My father is a Korean War Veteran.  He doesn't speak of what went on over there - he prefers to remain silent on the horrors that he witnessed.  He gave my mother a picture, which I now have, of him in Korea.

I had two cousins that were in Vietnam.  One didn't come back, and the other one probably shouldn't have.  Their respective mothers keep pictures on the mantle.

One of my friends spent two tours in Iraq.  He made it back without a problem, but I know the unit he was with.  He saw some action, but I'm too polite to ask him what happened over there.

Everyone reading this post knows someone within their family or circle of friends that has been in the military.  Those families that have their sons & daughters in the military dread that knock on the door or the ring of the phone telling them that someone they love is gone.  Even though this may not come to pass, this is their sacrifice - the waiting for that notice that they pray will never come.

These people all deserve our thanks - living and the dead - for their respective sacrifices for the freedom we all enjoy.

Monday, May 21, 2007

Just An Old-Fashioned Rant...

Sometimes all you really want to do is just vent about what honks you off at the moment.  So this is mine for the day.

The Senate will vote on the Immigration Bill to see if they will bring it to the Senate floor for debate.  I've heard that this Bill is 1000 pages long, so our esteemed Senators will be voting on this document without having even read it.  So a couple of questions beg to be asked:

How in the world can a document be 1000 pages long?  It boggles the mind, but that is what happens when a bunch of beaurocrats with law degrees get together.  How could anyone read it much less understand it is beyond my meager comprehension.

I've also heard, that despite the rhetoric, this bill adds nothing to the current laws regarding illegal immigration.  The only thing that it adds is an out for the current illegals to get a card to make them "legal" workers, pay a fine, avoid prosecution, and get fast-tracked on the path to citizenship.  As I've stated in a previous post, this is still a recipe for disaster.  The 1986 Amnesty debacle is about to be repeated.  Why do our Senators not see the problem with this "solution?"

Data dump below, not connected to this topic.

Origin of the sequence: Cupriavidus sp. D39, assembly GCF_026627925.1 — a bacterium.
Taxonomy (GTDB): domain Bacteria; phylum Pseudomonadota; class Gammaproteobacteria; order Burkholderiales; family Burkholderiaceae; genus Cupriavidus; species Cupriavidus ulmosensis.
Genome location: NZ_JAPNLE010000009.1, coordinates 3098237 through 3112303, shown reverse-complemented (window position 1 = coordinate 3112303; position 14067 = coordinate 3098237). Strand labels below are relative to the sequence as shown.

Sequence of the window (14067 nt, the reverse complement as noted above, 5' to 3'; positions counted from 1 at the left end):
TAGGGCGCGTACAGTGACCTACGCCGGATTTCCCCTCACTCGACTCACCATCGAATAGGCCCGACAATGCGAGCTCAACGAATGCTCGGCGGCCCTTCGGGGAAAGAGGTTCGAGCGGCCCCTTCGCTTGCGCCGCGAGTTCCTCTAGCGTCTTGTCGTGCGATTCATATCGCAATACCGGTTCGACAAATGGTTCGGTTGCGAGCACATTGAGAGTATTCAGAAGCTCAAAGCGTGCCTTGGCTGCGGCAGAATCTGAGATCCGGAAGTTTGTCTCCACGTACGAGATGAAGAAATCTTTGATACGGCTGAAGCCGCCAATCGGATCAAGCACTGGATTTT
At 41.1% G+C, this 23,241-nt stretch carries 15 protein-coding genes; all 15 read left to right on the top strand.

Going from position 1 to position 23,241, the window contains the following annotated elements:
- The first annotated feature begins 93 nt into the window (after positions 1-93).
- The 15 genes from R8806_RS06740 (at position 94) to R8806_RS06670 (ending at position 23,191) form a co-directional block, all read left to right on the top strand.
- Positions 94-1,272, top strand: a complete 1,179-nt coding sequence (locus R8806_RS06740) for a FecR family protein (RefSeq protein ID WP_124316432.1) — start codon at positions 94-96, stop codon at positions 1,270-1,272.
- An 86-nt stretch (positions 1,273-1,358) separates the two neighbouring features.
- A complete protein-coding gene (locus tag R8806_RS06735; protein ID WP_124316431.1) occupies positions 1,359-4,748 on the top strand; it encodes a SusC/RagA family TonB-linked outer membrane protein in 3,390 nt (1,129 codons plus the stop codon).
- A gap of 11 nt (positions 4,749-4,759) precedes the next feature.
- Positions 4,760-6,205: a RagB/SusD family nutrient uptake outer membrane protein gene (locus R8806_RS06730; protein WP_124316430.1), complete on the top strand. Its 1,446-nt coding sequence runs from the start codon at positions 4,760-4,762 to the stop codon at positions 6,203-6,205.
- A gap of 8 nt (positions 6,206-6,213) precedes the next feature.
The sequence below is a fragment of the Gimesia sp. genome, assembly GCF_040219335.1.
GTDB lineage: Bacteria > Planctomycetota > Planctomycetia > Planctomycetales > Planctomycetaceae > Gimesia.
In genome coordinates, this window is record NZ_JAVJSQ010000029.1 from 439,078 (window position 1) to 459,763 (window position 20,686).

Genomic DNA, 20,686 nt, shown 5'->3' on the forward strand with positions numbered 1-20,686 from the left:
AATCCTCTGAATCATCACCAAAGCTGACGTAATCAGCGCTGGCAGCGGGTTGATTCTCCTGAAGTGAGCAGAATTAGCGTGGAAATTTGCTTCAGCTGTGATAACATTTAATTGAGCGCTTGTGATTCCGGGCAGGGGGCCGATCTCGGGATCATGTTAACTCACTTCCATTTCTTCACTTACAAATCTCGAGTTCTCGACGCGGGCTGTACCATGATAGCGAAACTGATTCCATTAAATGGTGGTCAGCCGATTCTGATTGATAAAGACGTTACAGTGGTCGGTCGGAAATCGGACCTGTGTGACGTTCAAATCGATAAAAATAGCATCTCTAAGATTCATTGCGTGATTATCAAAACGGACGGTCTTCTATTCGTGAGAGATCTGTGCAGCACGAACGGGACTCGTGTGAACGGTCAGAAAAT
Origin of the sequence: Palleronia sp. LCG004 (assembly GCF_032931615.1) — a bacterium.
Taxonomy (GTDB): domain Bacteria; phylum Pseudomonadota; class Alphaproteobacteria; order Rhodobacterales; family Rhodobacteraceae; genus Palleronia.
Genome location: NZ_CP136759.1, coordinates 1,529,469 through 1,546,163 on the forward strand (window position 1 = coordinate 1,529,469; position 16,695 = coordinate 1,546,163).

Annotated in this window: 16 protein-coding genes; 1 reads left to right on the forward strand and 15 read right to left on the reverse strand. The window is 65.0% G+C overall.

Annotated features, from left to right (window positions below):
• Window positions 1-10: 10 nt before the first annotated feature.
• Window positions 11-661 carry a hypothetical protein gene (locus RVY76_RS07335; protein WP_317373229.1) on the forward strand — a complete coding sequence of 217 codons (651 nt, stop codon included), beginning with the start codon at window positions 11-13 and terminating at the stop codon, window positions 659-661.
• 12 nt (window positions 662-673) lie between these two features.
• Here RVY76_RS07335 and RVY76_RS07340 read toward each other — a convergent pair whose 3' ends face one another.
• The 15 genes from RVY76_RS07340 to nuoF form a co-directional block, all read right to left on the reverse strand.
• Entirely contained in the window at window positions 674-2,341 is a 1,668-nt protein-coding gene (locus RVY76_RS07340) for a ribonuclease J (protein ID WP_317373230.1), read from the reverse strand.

I understand that the majority of illegal aliens residing and working in this country are only trying to make things better for themselves and their families.  They have also broken the laws of this country be crossing the border illegally.  What gets me going is that the media trys to portray them as victims instead of lawbreakers.  Why do our elected officials not understand this?

An example of the above are various mayors in cities who have declared "safe zones" within their cities that are designated safe havens for the illegals.  They defend their decisions by stating that they are under no compulsion to enforce Federal immigration laws.  What???  Excuse me, but isn't one of the duties of an elected official to uphold the laws of this country, whether they are Local, State, or Federal?  Where did I miss that in Civics Class?

Our elected officials should be ashamed of themselves.  There are existing laws on the books that deal with the issue of illegal immigration.  But all they have done is handicapped our Border Patrol and INS agencies with increased regulations and decreased funding.  Border Patrol agents have been prosecuted for doing their jobs, and INS is swamped.  The border is wide open for almost anyone to cross at will, and that includes terrorists mixed in with the illegals.

What should be done is close the border first - manpower and budgets need to have priority.  Second is to find and prosecute all employers of illegal immigrants.  Last would be to find and humanly deport those who do not leave voluntarily - let those people who want to leave first leave without any trouble.

Sure, this is a simplified plan.  But simple works much better than a 1000-page doorstop...

Saturday, May 19, 2007

Senate Immigration Bill

Listening to the radio last week about the Senate's "agreement" just riled me to no end.  The fact that a committee made this agreement in secret harks back to the age of backroom deals that smacks of illicit activities.  Some of the details that have come out about the compromised (!) bill are somewhat expected.  From

The key breakthrough came when negotiators struck a bargain on a so-called "point system" that prioritizes immigrants' education and skill level over family connections in deciding how to award green cards.